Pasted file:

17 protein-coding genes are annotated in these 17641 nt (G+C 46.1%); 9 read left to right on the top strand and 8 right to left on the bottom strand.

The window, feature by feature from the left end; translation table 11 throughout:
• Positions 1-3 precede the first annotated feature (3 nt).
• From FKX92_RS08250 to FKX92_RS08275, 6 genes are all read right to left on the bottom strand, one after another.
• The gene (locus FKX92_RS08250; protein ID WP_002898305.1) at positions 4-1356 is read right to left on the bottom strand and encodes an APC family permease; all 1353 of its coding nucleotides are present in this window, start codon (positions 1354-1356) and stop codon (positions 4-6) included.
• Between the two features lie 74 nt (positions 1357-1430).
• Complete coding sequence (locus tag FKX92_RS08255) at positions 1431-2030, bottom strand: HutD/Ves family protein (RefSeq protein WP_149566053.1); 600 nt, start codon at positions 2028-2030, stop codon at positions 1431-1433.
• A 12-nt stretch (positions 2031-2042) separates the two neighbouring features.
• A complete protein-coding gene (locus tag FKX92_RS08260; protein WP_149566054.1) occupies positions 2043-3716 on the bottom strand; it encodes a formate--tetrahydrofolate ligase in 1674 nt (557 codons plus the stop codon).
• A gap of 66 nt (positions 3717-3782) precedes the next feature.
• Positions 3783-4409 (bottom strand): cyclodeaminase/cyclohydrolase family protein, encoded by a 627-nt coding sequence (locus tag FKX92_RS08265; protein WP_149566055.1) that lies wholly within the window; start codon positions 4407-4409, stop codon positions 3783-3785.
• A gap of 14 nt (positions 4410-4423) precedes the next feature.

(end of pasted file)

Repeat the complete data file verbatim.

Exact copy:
17 protein-coding genes are annotated in these 17641 nt (G+C 46.1%); 9 read left to right on the top strand and 8 right to left on the bottom strand.

The window, feature by feature from the left end; translation table 11 throughout:
• Positions 1-3 precede the first annotated feature (3 nt).
• From FKX92_RS08250 to FKX92_RS08275, 6 genes are all read right to left on the bottom strand, one after another.
• The gene (locus FKX92_RS08250; protein ID WP_002898305.1) at positions 4-1356 is read right to left on the bottom strand and encodes an APC family permease; all 1353 of its coding nucleotides are present in this window, start codon (positions 1354-1356) and stop codon (positions 4-6) included.
• Between the two features lie 74 nt (positions 1357-1430).
• Complete coding sequence (locus tag FKX92_RS08255) at positions 1431-2030, bottom strand: HutD/Ves family protein (RefSeq protein WP_149566053.1); 600 nt, start codon at positions 2028-2030, stop codon at positions 1431-1433.
• A 12-nt stretch (positions 2031-2042) separates the two neighbouring features.
• A complete protein-coding gene (locus tag FKX92_RS08260; protein WP_149566054.1) occupies positions 2043-3716 on the bottom strand; it encodes a formate--tetrahydrofolate ligase in 1674 nt (557 codons plus the stop codon).
• A gap of 66 nt (positions 3717-3782) precedes the next feature.
• Positions 3783-4409 (bottom strand): cyclodeaminase/cyclohydrolase family protein, encoded by a 627-nt coding sequence (locus tag FKX92_RS08265; protein WP_149566055.1) that lies wholly within the window; start codon positions 4407-4409, stop codon positions 3783-3785.
• A gap of 14 nt (positions 4410-4423) precedes the next feature.